3 Steps For Setting Boundaries

Boundaries are tough to set and navigate, but so necessary in recovery and beyond. But how do we cultivate and understand boundaries? Setting boundaries requires identifying and verbalizing your needs and taking a risk that those needs may not be met. Moreover, it requires emotional vulnerability, which, although beautiful has an “ickiness” attached.

For example, I once had a client tell me with all certainty that she had no needs. She said this as tears were flowing from her eyes. I responded with a non-judgemental observation that although her mind and words were certain it seemed that there was a disconnect happening in front of me. Let’s be honest, it takes a great deal of courage to admit that we have needs. Each person holds different boundaries and that’s perfectly okay. It is your compass that provides personal guidance and limits. There is power in your boundaries and let’s focus on some tips to assist in the process.

1. Give yourself permission

Giving ourselves permission to have boundaries is huge. Growing up in an environment where verbalizing needs is deemed unimportant can cause a disconnect with yourself. If you utilize your voice and are constantly shut down it becomes hard to avoid feelings of guilt and shame.

I am raised in an environment where being of service to others and the word selfless were somehow associated. It might as well have been tattooed on my forehead. I recall how backward the thinking was and how it led to poor decision-making. I was going against my own boundaries. The word selfless is still triggering to me. It’s almost as if we truly have to give ourselves permission to exist and live the life we truly want. Let’s start with compassion and grace. We all deserve the compassion that we are so readily able to provide to others.

2. Engage in a dialogue

Oftentimes boundaries start with our own inner dialogue. I often joke with my husband and ask if he had a conversation with me or imaginary Bianca? I don’t mean this to sound hastily but we all do this to a certain degree. My clients often tell me about the deep dialogue they had with the person they are upset with. I always ask them directly if this was an actual verbal dialogue with the other individual present. I usually get an eye roll or a dirty look. We all have imaginary conversations and sometimes it’s beneficial as it helps gain clarity and get things out. However, if the dialogue doesn’t happen with the actual person there isn’t much that can change. We self-sabotage and rob ourselves of the opportunity. This is why it’s important to start with identifying your feelings and intentions for a conversation.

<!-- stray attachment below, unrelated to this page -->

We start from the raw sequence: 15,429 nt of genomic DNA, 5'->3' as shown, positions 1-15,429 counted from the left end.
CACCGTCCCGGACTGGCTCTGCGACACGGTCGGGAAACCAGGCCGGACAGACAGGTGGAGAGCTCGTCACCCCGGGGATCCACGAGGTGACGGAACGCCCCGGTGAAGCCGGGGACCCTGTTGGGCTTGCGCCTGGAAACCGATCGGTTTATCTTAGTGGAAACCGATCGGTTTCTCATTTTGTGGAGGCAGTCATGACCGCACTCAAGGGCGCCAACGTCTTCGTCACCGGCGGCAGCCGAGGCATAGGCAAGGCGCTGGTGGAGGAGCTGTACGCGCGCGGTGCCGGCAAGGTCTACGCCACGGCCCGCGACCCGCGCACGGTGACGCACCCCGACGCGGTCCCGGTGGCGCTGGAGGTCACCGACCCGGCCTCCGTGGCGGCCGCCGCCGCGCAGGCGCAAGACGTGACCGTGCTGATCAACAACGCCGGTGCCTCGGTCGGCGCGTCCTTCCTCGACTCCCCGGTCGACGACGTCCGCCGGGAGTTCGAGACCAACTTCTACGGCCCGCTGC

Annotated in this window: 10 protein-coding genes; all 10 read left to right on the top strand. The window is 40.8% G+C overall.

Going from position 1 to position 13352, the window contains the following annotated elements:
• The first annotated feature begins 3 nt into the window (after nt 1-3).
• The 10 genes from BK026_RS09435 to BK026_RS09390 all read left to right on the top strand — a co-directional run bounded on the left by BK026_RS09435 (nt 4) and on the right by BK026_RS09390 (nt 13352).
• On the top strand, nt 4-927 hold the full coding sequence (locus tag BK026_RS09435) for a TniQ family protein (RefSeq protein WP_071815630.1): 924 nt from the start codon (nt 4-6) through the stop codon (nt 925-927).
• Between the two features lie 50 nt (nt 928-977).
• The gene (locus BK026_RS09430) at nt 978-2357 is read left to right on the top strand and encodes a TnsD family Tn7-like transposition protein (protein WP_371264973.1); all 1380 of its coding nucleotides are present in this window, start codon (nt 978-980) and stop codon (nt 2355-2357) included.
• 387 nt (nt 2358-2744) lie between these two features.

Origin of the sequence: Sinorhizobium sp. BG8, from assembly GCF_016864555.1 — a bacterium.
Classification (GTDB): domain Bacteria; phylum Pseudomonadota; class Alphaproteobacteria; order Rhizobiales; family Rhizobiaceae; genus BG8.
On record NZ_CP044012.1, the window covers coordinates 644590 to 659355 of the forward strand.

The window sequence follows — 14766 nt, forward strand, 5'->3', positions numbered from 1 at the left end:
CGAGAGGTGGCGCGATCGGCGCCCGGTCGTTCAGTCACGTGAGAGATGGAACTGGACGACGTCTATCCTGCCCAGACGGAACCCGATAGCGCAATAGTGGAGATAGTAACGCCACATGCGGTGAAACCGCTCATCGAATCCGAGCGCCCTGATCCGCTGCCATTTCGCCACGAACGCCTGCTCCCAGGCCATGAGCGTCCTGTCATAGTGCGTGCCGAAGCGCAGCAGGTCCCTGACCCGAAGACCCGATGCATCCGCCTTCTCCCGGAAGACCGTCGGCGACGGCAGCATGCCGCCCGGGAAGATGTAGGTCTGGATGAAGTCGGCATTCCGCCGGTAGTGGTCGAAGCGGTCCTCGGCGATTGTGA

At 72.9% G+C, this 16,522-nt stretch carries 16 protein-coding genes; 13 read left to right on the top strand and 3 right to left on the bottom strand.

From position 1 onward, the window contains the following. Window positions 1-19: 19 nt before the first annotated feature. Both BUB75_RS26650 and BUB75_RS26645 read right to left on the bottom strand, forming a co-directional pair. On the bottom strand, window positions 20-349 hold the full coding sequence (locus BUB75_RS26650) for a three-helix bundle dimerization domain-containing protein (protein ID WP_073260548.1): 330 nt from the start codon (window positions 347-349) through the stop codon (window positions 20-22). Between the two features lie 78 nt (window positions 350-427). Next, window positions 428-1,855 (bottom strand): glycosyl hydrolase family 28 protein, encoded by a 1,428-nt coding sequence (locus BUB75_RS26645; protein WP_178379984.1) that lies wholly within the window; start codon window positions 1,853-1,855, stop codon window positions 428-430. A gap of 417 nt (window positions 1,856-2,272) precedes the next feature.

3. Zoom out to see the bigger picture

Perspective is everything. Think of our feelings or situations like a picture taken with the newest iPhone. The image is clear but somehow you fixate on zooming in on the one dot or crooked smile. It’s helpful to zoom out and see the whole picture. I just had a conversation with one of my good friends and at the end, she said “I just need the reminder to be kind to myself.” I continued to think about that statement and went to my local grocery store after the phone call. I walked in and noticed that one of the greeting cards said Be Kind To Yourself. In conclusion, we can use that reminder, and sometimes we need it more than once! 

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